Guest post by Erin Palmer of the University Alliance
Love it, loathe it, or simply feel lukewarm about it, you can’t live without social media. According to a recent study conducted and reported by Manta, 90% of the more than 600 small business owners surveyed are currently networking online. Nearly 40% reported spending a quarter of their business networking time online, and about 75% of respondents find networking online just as important, or more important, than networking face-to-face. About the same number of respondents credited social media with attracting anywhere from a quarter to all of their customers and clients.
That’s the good news. The bad news comes from online marketing firm Vertical Response, which conducted a similar poll of roughly 500 small business owners and found that 1/3 of them actually wanted to spend less time on social media. Finding and posting content was the number one “time-suck” cited.
That doesn’t mean, however, that you should resign yourself forever to daily meditations on the golden cast of characters to use in a company tweet. Save the incense and try this truly user-friendly method instead. Remember that spending less time doesn’t have to mean cutting back on your social media marketing. You simply have to use the time more wisely.
1) Maximize Your Human Resources.
At risk of stating the obvious, let’s just say that small business owners (and solopreneuers, and executives, and HR managers) have enough to do already. That’s doubly problematic for coming up with an effective social media marketing strategy. Social media is supposed to be, well, social, and for most users that means it’s also supposed to be considered fun. But an activity we don’t have time for can quickly become a chore, whether or not it’s actually tedious.
Are you tired of employees socializing at work? Set them mixing and mingling online instead, and enjoy the added benefit of increased engagement, commitment, and drive from younger workers. If, on the other hand, your concern isn’t employee productivity but producing actual employees, consider factoring a social media/online marketing consultant or, at the very least, a publishing and analytics tool into your budget.
2) “Speak” Clearly.
A large part of social media’s value to businesses of any size lies in its ability to humanize otherwise abstract concepts. Your small business is a brand; online, your brand is quite literally incorporated, or unified into one (implicitly human) body—a powerfully attractive and mutually beneficial consumer/vendor illusion. If your brand’s character sketch is incomplete or inconsistent, however, consumers are less capable of suspending disbelief; and that’s just plain bad for business.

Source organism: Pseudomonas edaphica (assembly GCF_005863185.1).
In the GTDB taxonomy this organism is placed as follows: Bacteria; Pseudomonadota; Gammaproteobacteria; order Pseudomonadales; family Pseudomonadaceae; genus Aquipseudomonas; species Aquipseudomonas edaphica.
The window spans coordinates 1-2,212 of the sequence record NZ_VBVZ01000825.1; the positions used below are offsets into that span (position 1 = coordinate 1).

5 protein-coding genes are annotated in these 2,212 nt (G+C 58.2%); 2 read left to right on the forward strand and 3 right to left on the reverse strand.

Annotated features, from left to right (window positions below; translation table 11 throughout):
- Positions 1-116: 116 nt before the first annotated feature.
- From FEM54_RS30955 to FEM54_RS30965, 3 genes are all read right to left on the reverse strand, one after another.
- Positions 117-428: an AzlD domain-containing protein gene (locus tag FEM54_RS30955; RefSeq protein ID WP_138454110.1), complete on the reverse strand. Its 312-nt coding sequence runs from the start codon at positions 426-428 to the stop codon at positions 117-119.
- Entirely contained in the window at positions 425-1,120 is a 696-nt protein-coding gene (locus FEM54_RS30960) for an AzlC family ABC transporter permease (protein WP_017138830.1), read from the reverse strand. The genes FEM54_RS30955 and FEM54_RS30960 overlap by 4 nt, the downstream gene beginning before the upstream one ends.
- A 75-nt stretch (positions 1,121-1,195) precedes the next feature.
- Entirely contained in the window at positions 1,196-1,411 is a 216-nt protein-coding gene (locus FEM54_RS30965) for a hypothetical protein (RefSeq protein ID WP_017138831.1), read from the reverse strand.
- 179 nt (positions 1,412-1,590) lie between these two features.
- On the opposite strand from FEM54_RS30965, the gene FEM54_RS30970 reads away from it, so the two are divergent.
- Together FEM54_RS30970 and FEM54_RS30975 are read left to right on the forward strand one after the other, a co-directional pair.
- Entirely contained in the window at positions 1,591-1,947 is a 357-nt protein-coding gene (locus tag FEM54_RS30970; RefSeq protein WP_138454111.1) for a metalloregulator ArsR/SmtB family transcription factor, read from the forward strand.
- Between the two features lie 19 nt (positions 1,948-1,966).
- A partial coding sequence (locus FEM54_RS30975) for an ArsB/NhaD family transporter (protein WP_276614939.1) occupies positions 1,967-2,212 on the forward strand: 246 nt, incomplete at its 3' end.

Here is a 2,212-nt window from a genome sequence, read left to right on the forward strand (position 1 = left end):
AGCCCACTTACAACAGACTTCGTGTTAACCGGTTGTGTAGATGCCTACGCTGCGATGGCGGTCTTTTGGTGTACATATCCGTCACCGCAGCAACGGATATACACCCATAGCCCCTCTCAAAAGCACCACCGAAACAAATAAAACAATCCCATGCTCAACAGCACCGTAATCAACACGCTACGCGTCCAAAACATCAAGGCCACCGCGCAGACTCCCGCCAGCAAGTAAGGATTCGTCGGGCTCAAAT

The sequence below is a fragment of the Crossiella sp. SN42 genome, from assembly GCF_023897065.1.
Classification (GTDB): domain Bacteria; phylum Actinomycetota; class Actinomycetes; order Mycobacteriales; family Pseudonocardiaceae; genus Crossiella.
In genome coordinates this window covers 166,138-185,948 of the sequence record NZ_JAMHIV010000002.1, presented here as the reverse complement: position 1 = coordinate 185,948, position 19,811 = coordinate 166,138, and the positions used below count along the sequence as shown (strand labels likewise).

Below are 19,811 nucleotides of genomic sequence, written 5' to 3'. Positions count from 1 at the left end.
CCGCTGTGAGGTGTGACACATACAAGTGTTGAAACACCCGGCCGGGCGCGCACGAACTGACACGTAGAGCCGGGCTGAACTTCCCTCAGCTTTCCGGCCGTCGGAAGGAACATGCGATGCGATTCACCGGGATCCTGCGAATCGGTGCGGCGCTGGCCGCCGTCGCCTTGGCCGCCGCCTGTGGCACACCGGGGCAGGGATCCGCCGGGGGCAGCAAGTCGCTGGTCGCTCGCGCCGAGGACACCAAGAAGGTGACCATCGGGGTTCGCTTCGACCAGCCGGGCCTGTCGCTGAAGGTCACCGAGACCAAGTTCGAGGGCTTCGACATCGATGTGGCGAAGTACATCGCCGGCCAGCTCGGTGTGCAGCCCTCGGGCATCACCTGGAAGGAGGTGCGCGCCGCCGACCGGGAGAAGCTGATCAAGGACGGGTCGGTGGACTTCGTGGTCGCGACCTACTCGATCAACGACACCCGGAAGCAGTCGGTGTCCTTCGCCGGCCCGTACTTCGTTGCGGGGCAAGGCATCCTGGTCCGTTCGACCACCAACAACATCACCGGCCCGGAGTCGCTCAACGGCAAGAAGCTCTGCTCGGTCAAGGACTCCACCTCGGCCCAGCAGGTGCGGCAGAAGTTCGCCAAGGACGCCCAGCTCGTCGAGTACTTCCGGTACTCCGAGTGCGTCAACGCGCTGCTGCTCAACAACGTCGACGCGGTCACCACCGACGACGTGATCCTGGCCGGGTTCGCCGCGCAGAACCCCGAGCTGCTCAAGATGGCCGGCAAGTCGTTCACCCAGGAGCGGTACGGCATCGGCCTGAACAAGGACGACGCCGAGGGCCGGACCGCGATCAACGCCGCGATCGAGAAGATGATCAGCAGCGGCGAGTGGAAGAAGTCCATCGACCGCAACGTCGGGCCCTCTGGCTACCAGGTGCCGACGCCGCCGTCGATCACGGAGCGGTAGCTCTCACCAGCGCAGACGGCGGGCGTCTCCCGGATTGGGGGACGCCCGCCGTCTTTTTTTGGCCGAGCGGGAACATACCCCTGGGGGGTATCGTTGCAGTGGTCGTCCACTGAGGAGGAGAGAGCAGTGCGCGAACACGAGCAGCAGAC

Therefore, it’s critical to establish application and management protocols alongside your company voice. Bring employees in on the process of sketching your character, and set clear and detailed guidelines for your brand’s online content, tone, style, and even grammar. The more you customize your online “voice,” the more effectively you’ll communicate with current and future customers. Likewise, the more input and clarity you offer your workers, the more human your brand will turn out to be.
3) Manage Your Image.
There’s a theme developing here, and it’s the essential ingredient to any recipe for commercial success. Of course, we’re talking about people. As a small business owner, you’re at an advantage when it comes to managing your online presence; not only is your social media team going to be smaller—and therefore naturally more coherent—but it’s also going to be easier to schedule and regulate.
Assign social media content postings and other online activity as far in advance as feasible. Include clear divisions of labor (e.g., Employee X posts new content every other day before doors open, Employee Y responds to consumer inquiries twice daily at noon and five p.m., etc.) in order to obviate redundancy. Keep your brand’s image safe by retaining your team’s focus on exactly what can and can’t be said while networking, and be open to refinement and revision.
Finally, don’t forget to watch the clock. Once you gain even the smallest bit of momentum, you may find yourself spending even more time networking online than ever before, but only because you’re actually starting to enjoy it!
This guest post was provided by Erin Palmer. Erin is a writer and editor who covers topics related to HR certification requirements for the University Alliance.